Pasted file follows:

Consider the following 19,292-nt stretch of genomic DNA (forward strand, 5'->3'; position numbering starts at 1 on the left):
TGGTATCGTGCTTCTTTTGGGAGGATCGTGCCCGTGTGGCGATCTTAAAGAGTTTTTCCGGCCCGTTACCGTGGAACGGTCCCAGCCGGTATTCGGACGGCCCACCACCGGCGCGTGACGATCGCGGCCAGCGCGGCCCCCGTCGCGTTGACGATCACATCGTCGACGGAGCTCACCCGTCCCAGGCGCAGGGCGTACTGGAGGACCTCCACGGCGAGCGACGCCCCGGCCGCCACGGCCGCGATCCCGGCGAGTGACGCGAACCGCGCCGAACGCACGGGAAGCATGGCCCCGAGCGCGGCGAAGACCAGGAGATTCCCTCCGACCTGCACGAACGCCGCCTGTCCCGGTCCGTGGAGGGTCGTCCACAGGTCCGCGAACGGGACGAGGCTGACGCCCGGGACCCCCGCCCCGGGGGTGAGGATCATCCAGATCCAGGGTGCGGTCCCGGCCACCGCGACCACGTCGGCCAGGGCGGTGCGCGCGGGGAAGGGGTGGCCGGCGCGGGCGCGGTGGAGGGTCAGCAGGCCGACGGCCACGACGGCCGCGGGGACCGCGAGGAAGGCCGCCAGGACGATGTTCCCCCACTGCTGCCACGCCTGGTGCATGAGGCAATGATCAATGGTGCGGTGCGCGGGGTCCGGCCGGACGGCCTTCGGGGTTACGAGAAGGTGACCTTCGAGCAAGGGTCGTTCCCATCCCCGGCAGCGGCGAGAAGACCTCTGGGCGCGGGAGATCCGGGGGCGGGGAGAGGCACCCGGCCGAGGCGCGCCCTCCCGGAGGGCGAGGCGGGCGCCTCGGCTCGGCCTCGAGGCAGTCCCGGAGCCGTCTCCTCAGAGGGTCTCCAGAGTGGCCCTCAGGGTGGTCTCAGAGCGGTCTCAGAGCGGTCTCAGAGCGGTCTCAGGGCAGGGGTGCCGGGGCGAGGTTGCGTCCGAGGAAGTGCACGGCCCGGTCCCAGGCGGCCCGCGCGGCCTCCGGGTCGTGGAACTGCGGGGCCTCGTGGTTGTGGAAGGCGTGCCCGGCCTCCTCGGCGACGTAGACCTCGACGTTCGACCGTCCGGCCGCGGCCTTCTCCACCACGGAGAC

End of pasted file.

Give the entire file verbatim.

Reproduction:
Consider the following 19,292-nt stretch of genomic DNA (forward strand, 5'->3'; position numbering starts at 1 on the left):
TGGTATCGTGCTTCTTTTGGGAGGATCGTGCCCGTGTGGCGATCTTAAAGAGTTTTTCCGGCCCGTTACCGTGGAACGGTCCCAGCCGGTATTCGGACGGCCCACCACCGGCGCGTGACGATCGCGGCCAGCGCGGCCCCCGTCGCGTTGACGATCACATCGTCGACGGAGCTCACCCGTCCCAGGCGCAGGGCGTACTGGAGGACCTCCACGGCGAGCGACGCCCCGGCCGCCACGGCCGCGATCCCGGCGAGTGACGCGAACCGCGCCGAACGCACGGGAAGCATGGCCCCGAGCGCGGCGAAGACCAGGAGATTCCCTCCGACCTGCACGAACGCCGCCTGTCCCGGTCCGTGGAGGGTCGTCCACAGGTCCGCGAACGGGACGAGGCTGACGCCCGGGACCCCCGCCCCGGGGGTGAGGATCATCCAGATCCAGGGTGCGGTCCCGGCCACCGCGACCACGTCGGCCAGGGCGGTGCGCGCGGGGAAGGGGTGGCCGGCGCGGGCGCGGTGGAGGGTCAGCAGGCCGACGGCCACGACGGCCGCGGGGACCGCGAGGAAGGCCGCCAGGACGATGTTCCCCCACTGCTGCCACGCCTGGTGCATGAGGCAATGATCAATGGTGCGGTGCGCGGGGTCCGGCCGGACGGCCTTCGGGGTTACGAGAAGGTGACCTTCGAGCAAGGGTCGTTCCCATCCCCGGCAGCGGCGAGAAGACCTCTGGGCGCGGGAGATCCGGGGGCGGGGAGAGGCACCCGGCCGAGGCGCGCCCTCCCGGAGGGCGAGGCGGGCGCCTCGGCTCGGCCTCGAGGCAGTCCCGGAGCCGTCTCCTCAGAGGGTCTCCAGAGTGGCCCTCAGGGTGGTCTCAGAGCGGTCTCAGAGCGGTCTCAGAGCGGTCTCAGGGCAGGGGTGCCGGGGCGAGGTTGCGTCCGAGGAAGTGCACGGCCCGGTCCCAGGCGGCCCGCGCGGCCTCCGGGTCGTGGAACTGCGGGGCCTCGTGGTTGTGGAAGGCGTGCCCGGCCTCCTCGGCGACGTAGACCTCGACGTTCGACCGTCCGGCCGCGGCCTTCTCCACCACGGAGAC